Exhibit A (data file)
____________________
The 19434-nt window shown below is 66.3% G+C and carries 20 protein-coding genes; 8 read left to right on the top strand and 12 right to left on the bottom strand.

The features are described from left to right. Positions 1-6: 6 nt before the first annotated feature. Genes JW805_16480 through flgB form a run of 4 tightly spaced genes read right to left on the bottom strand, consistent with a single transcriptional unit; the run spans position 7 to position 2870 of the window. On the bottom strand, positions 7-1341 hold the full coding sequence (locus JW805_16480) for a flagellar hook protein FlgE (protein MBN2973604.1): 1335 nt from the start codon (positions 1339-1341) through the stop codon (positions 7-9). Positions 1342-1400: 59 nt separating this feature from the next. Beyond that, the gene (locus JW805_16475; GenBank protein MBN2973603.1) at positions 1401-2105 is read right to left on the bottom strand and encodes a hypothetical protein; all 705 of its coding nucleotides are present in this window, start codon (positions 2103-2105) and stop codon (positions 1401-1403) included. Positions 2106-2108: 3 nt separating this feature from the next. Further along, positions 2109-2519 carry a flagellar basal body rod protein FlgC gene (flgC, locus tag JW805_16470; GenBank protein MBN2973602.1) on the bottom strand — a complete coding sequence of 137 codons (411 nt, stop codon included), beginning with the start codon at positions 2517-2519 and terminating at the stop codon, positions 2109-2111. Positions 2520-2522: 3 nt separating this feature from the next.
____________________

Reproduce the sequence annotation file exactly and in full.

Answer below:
The 19434-nt window shown below is 66.3% G+C and carries 20 protein-coding genes; 8 read left to right on the top strand and 12 right to left on the bottom strand.

The features are described from left to right. Positions 1-6: 6 nt before the first annotated feature. Genes JW805_16480 through flgB form a run of 4 tightly spaced genes read right to left on the bottom strand, consistent with a single transcriptional unit; the run spans position 7 to position 2870 of the window. On the bottom strand, positions 7-1341 hold the full coding sequence (locus JW805_16480) for a flagellar hook protein FlgE (protein MBN2973604.1): 1335 nt from the start codon (positions 1339-1341) through the stop codon (positions 7-9). Positions 1342-1400: 59 nt separating this feature from the next. Beyond that, the gene (locus JW805_16475; GenBank protein MBN2973603.1) at positions 1401-2105 is read right to left on the bottom strand and encodes a hypothetical protein; all 705 of its coding nucleotides are present in this window, start codon (positions 2103-2105) and stop codon (positions 1401-1403) included. Positions 2106-2108: 3 nt separating this feature from the next. Further along, positions 2109-2519 carry a flagellar basal body rod protein FlgC gene (flgC, locus tag JW805_16470; GenBank protein MBN2973602.1) on the bottom strand — a complete coding sequence of 137 codons (411 nt, stop codon included), beginning with the start codon at positions 2517-2519 and terminating at the stop codon, positions 2109-2111. Positions 2520-2522: 3 nt separating this feature from the next.